Even if they did force all of their dealers to put in fast chargers, that doesn't help you on a road trip. Unless of course your road trip is via back roads. Now here in my town there is a Toyota dealer right off an highway exit, but there is no place to eat apart from the vending machines in the dealership or the Shell gas station, a 1/4 mile down the road.

Bluesday Afternoon | 14 april 2016

If GM is serious then they need to compete with the Roadster. Come on, I could see the Corvette as a stylish/sleek/fast EV. Ford can also get into the game by bringing back the stylish 1964 Ford Falcon Sprint as an EV option (sorry, couldn't resist imagining my first car's reincarnation). 8-)

jordanrichard | 14 april 2016

Once the traditional automotive "complex" (factory and dealers) figures out how to make the same amount of money with EVs, then they will make/sell them.

I like others still say that for the most part, it is the dealers that are jacking things up. I don't know how much Tesla spent developing their motor/drive units, but I am sure it is a lot less than what GM and others spend on developing/emissions certifying all of their ICEs, developing/testing transmissions. There is a lot of money to be saved if they got away from ICEs. However, for now and foreseeable future, that would gut the revenue stream for the dealers who are their real customers.

finman100 | 14 april 2016

GM does have that nostalgia/back in the good-ol-days mentality...so why not bring back 'old' cars with new EV drivetrains? Many GM customers harken back and maybe, just maybe, that could work to further Elon's master plan? and I don't know very many GM nameplates, sorry. Maybe our high-school mascot vehicle, Buick Electra? Wait, did Red Sage mention that aready? sorry, um, how about ChEVelle, with the EV bold and lightning bolts like the slash in AC/DC? yep, it's a bit slow at work, haha.

jordanrichard | 14 april 2016

They can't bring back the older designs due to current safety regulations.

finman100 | 14 april 2016

sorry. I wasn't specific enough. bring back the 'old' car names with clever EV-themed model names in modern-ish sheet metal with EV drivetrains . Too true that a metal dash of a 50s Bel Air is not gonna pass modern safety regs. Think HHR styling (that i dislike).

PhillyGal | 14 april 2016

@simply red - I think I read somewhere that Chevy filed for trademark for Corvette E-Ray.
Ya never know...

Bill Korea | 14 april 2016

The simple suggestion to GM is to just build a good quality product. The industry relies heavily on marketing hype to ignorant consumers, but in the end, good products count. Personally, I think it doesn't matter if the Bolt does 200 or 300 miles on a charge. It's the long-term durability of the battery that counts, and so far there is no information from GM and partners in that area.

cweber | 14 april 2016

Because it would be irresponsible not to speculate: a selected number of Bolt vehicles will be designed and delivered with a hidden software "bug" that will be triggered when a specific set of sensor parameters are met. The "bug" will initiate a lithium battery thermal excursion and fire. After dozens of events and massive publicity (encouraged by GM with support from Koch Bros), the public perception of EVs will be irreparably damaged, sales will falter, TSLA will crash, bankruptcy is inevitable...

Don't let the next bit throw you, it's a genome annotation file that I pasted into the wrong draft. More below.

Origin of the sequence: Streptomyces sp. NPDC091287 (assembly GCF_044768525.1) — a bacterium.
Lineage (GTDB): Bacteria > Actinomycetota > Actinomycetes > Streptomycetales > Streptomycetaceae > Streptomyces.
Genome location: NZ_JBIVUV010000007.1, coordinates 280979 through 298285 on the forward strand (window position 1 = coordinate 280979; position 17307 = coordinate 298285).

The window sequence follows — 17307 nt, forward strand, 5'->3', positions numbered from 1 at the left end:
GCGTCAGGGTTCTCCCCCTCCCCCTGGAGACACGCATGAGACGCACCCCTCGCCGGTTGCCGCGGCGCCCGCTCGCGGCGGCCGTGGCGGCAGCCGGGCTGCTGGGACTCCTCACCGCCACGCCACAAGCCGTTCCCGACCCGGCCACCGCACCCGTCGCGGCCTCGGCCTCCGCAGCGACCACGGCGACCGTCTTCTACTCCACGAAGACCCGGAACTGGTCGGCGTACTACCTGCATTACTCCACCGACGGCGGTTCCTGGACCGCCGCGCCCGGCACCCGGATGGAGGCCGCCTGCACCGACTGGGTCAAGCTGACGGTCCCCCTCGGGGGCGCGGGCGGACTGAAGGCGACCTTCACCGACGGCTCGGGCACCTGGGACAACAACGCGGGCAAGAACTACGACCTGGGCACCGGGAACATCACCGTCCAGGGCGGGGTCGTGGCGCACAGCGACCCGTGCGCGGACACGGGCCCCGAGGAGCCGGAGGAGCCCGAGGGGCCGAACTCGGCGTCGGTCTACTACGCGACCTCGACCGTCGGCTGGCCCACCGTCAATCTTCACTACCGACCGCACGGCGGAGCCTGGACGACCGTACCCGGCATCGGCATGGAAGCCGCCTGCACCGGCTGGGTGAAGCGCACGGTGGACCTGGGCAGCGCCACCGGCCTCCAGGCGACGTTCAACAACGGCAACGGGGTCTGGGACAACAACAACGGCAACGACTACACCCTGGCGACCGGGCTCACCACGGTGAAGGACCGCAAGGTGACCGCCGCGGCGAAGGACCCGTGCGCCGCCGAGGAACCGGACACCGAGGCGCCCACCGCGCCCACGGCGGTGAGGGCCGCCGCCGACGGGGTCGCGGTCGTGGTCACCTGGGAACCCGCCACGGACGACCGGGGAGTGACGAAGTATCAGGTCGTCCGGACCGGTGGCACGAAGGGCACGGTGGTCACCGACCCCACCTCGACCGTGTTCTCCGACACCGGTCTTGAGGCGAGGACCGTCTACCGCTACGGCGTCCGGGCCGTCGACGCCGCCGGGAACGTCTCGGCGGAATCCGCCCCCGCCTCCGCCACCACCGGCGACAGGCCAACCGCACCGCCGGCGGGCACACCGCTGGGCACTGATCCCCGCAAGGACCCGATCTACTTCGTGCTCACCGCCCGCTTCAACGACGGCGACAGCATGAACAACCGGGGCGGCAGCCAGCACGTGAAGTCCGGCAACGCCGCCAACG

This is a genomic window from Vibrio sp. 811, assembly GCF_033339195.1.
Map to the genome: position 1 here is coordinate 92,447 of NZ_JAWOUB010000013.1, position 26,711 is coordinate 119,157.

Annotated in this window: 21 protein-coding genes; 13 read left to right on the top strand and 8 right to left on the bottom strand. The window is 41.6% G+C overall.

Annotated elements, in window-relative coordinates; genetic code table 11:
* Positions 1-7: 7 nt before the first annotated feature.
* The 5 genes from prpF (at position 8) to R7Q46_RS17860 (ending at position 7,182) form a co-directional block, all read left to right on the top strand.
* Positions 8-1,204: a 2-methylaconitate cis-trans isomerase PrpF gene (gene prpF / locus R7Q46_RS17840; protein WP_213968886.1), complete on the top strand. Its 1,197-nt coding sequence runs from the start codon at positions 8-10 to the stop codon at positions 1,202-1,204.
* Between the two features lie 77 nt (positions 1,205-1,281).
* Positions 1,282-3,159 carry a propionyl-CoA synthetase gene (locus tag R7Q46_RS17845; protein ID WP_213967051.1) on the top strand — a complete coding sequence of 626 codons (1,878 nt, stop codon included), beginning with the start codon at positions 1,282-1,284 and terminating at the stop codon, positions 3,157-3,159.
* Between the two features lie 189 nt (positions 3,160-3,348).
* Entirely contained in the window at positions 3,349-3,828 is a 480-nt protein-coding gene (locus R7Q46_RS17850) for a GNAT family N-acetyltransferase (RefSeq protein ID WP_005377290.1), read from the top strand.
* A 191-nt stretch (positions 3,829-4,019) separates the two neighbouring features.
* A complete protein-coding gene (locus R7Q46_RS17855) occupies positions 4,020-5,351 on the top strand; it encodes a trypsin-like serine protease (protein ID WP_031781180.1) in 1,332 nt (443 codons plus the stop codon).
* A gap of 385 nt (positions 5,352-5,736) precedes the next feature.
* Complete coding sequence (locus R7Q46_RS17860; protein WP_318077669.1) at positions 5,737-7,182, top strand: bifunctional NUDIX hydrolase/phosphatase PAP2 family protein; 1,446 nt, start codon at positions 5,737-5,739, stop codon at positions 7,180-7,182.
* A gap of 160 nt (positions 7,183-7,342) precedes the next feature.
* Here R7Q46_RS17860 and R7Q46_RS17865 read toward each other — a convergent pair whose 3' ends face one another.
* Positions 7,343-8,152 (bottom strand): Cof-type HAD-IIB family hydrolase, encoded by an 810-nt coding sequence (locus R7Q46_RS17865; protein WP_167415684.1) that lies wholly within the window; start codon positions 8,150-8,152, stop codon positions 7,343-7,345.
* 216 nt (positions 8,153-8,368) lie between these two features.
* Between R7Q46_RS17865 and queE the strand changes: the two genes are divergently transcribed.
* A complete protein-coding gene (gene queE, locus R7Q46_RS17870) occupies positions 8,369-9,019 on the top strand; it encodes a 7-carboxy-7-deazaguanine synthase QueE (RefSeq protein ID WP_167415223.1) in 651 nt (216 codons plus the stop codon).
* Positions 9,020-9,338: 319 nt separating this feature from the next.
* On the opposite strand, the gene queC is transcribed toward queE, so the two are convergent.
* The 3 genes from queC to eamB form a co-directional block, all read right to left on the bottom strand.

dsvick | 14 april 2016

@cweber
Because it would be irresponsible not to speculate lol!!
So I should TSLA now or wait until there are some Bolts on the road to explode? :)

Bluesday Afternoon | 14 april 2016

GM, please pay attention to Tesla. If you snooze, you lose. You borrowed my hard earned money to pull your keester out of financial ruin. So listen to Joe Public and move away from your "we've been around forever" stance and put together a compelling option to ANY of the Tesla products. Hello, GM! is there anybody truly listening. By the way Tesla reservations are nearing 400,000 in just two weeks (as stated by Dairmuid O'Connell, Tesla VP of Business Development).

Tesla-David | 14 april 2016

@cweber
I beg to differ. Tesla over the past five+ years has established their brand and managed to weather the few MS fires, so if GM and the Koch brothers attempted to discredit EVs by doing something that stupid, I would expect Tesla owners to stand up and cry foul, and discredit that attempt. After 3+ years of ownership, and my second Model S, with Model ≡ on order, I would not sit idly by and let a substandard car (Bolt = my opinion) destroy everything Tesla has done, and neither would TM.

cweber | 14 april 2016

I hear what you're sayin T-D. I'm 2+ years with a S85 and a M3 on order...but this GM Bolt smells (and looks) a lot like a classic Trojan Hearse ploy, with Koch fingerprints all over it. This objective of this vehicle is far more insidious than a planned low-volume compliance car. Possibly. This thing is intended to be sacrificed on the altar of the ICE gods to drive a stake into the idea that EVs are safe and reliable transportation. I think Bolt and I see fire.